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GCD Comics Timeline


Shannon Eric Denton (born 21 January, USA) is an artist, writer, and editor working in comics and animation.

From 1992, he has worked for Extreme Studios at Image Comics, DC Comics, Marvel, IDW, and other publishers. He and Patrick Coyle founded Komiwerks in 2000.

From the late 1990s, he has worked on TV animation for shows from “Avengers” to “Ultimate Spider-Man”. He was a storyboard artist on the “Jimmy Neutron: Boy Genius” movie in 2001.

At Wikipedia — https://en.wikipedia.org/wiki/Shannon_Denton
At Comiclopedia — https://www.lambiek.net/artists/d/denton_shannon.htm
Shannon Denton in the GCD — http://ow.ly/dz3Z308dhIm
Shannon Eric Denton in the GCD — http://ow.ly/8MnN308dhIb
In the IMDb — http://www.imdb.com/name/nm0003015/

(Denton and Patrick Coyle co-created the cover of “Rockets & Robots”, 2005.)

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Mark Martin (born 21 January 1956, USA) is a comics artist and editor. His first major work in the 1980s was “Gnatrat” (1986), a parody of Batman, featuring a rat who dresses as a gnat to fight crime.

He also worked on “Teenage Mutant Ninja Turtles” and created ‘20 Nude Dancers 20’, a long-running humor strip featured in “Comics Buyer’s Guide”.

At Wikipedia — https://en.wikipedia.org/wiki/Mark_Martin_(cartoonist)
At Comiclopedia — https://www.lambiek.net/artists/m/martin_mark.htm
In the GCD — http://ow.ly/WOof308dhBk

(Martin created the cover of “Captain Conspiracy Special” #1, Fall 2016.)

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Jim Unger (21 January 1937 – 29 May 2012) was born in England and emigrated to Canada in 1968.

He created the famous ‘Herman’ newspaper feature in 1975 and created it steadily until his retirement in 1992. At that time, the daily panels and Sunday strips were syndicated world-wide.

Unger received awards from the National Cartoonists Society in 1982 and 1987.

At Wikipedia — https://en.wikipedia.org/wiki/Jim_Unger
At Comiclopedia — https://www.lambiek.net/artists/u/unger_j.htm
In the GCD — http://ow.ly/cOGF308dhud

(“A Collection of Herman Color Comics” was published in 1983.)

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Paul Deliège (21 January 1931 – 7 July 2005, Belgium) was a comics creator publishing at “Spirou” from the 1960s to the 1990s. His style places him in the Marcinelle School of cartoonish realism.

He began working at Dupuis from 1959, soon creating his first feature ‘Théophile et Philibert’ (1960–1962).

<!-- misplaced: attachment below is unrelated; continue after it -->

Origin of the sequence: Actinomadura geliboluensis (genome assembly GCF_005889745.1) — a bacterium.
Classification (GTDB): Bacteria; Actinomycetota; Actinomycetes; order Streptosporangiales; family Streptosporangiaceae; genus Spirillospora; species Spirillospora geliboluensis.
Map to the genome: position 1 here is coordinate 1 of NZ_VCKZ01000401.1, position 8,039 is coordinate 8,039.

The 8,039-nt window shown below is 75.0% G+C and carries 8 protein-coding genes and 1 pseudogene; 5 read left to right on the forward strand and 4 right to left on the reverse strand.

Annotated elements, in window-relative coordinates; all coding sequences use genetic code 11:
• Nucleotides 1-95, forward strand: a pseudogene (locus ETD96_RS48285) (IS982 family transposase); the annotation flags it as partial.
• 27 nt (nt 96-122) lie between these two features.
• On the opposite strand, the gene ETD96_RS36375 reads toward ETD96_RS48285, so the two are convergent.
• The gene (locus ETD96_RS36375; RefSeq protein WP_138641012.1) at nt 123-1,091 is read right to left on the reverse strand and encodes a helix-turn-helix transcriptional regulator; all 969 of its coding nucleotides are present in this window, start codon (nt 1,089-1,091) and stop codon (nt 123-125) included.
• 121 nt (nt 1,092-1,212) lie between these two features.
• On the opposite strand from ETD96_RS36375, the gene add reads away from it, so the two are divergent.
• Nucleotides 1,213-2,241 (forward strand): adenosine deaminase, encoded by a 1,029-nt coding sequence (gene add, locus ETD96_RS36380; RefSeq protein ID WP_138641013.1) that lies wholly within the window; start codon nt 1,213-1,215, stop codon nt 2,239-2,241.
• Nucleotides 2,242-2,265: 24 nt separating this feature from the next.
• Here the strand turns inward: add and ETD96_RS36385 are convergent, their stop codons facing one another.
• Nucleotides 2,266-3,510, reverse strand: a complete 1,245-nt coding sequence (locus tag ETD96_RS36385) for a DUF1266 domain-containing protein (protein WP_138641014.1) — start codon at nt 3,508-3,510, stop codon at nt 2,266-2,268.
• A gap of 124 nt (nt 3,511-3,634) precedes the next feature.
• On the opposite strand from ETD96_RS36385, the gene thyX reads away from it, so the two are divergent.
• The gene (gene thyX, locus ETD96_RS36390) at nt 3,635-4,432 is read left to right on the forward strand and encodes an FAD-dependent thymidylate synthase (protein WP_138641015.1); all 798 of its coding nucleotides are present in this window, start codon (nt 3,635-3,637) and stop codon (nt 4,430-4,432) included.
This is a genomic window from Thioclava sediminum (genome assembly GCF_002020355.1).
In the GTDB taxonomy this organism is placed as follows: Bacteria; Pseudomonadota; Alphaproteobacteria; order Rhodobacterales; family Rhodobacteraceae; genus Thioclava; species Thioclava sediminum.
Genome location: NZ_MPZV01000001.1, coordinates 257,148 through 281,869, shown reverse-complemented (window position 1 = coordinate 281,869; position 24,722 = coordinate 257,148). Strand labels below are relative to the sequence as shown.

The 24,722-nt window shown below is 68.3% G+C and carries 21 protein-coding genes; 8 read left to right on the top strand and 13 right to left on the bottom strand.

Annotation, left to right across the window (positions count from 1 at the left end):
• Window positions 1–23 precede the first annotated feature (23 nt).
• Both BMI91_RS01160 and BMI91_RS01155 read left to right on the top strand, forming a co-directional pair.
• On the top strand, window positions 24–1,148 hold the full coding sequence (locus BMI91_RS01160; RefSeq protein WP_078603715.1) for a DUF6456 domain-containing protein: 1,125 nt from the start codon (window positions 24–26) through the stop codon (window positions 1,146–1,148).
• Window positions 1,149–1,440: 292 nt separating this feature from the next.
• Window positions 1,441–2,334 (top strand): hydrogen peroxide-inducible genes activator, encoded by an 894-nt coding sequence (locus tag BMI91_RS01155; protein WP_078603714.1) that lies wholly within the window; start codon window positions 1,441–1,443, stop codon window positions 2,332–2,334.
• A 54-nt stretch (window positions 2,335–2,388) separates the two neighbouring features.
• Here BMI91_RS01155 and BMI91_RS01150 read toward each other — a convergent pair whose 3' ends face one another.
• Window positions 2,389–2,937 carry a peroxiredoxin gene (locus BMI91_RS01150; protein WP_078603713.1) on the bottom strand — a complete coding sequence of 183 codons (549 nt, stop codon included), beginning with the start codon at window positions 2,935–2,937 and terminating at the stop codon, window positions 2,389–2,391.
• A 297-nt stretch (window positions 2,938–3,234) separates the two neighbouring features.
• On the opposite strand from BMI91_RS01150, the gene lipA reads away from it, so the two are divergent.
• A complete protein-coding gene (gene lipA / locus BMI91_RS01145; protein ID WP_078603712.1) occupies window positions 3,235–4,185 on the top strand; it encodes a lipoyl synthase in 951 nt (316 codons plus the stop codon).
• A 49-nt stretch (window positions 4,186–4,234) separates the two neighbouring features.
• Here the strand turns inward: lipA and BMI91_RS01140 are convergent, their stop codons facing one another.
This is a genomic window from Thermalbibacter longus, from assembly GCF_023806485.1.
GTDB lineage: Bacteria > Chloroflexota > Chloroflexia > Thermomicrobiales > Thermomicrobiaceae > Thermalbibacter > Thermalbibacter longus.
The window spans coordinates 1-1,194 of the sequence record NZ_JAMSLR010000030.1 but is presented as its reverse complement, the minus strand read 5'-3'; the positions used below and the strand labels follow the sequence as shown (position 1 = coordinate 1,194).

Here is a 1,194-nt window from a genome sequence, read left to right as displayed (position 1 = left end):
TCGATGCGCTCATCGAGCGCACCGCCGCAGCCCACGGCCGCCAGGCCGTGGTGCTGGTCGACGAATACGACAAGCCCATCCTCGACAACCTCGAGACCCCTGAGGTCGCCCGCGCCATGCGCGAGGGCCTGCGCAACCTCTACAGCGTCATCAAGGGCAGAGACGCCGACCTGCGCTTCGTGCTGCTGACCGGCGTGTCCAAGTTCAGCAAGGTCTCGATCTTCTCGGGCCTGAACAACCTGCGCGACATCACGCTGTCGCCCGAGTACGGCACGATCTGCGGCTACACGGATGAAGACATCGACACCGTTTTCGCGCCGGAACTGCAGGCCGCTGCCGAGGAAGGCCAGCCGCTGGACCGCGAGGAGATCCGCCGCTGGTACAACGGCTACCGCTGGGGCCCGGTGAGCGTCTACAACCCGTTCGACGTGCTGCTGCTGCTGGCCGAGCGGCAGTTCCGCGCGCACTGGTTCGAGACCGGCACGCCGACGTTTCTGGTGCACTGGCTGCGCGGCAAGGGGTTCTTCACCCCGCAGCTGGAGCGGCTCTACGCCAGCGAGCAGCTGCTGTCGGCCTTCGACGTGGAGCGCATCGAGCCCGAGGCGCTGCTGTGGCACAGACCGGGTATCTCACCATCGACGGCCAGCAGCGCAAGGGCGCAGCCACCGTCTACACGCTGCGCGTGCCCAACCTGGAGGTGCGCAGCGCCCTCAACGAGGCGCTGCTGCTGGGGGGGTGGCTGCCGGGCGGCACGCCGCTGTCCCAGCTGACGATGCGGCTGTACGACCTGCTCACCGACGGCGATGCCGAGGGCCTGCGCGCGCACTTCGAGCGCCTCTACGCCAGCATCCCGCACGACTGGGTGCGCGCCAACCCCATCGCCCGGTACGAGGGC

With Maurice Rosy, he introduced his famous ever-escaping prisoner in ‘Bobo’ (1961–1996). ‘Bobo’ moved from the mini-book section to the normal pages of “Spirou” in 1973, and was collected in albums. His final story before retiring was the final ‘Bobo’ story.

Deliège and Arthur Pirton co-created ‘Les Krotons’ in 1968, under the joint pen-name of Max Ariane. The story of three small green creatures trying to take over our planet continued to 1983.

He is also known for work on ‘Le trou du souffleur’, ‘Sam et l'Ours’, and some ‘Sybilline’ stories.

At Wikipedia — https://en.wikipedia.org/wiki/Paul_Deli%C3%A8ge
At Comiclopedia — https://www.lambiek.net/artists/d/deliege.htm
In the GCD — http://ow.ly/7C4b308dhoT

(Deliège drew the cover of “Les Krostons #3 – La vie de château”, 1982.)

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Tsubaki Nekoi (猫井 椿 Nekoi Tsubaki, born 21 January 1969, Japan) is a member of the collective manga studio Clamp. A dozen creators formed Clamp in the mid-1980s, but by the end of the decade it included Nekoi, Nanase Ohkawa (大川 七瀬 Ōkawa Nanase), Mokona (もこな Mokona), and Satsuki Igarashi (いがらし 寒月 Igarashi Satsuki).

Nekoi’s most common role is art assisting, although she is the lead artist on series such as “Legal Drug” (2000–2003) and “xxxHolic” (2003–2011). On the latter, she drew the male characters and Mokona drew the female characters.

Clamp at Women in Comics — http://womenincomics.wikia.com/wiki/CLAMP
At Wikipedia — https://en.wikipedia.org/wiki/Tsubaki_Nekoi
Clamp at Comiclopedia — https://www.lambiek.net/artists/c/clamp.htm
In the GCD — http://ow.ly/JS2R308dhkS

(Nekoi created the cover of “xxxHolic” #1 — this cover is from the English translation, May 2004.)

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Keith Pollard (born 20 January 1950, USA) is an American comic book artist. Originally from the Detroit area, Pollard is best known for his simultaneous work on the Marvel Comics titles Fantastic Four, Thor, and The Amazing Spider-Man in the late 1970s and early 1980s.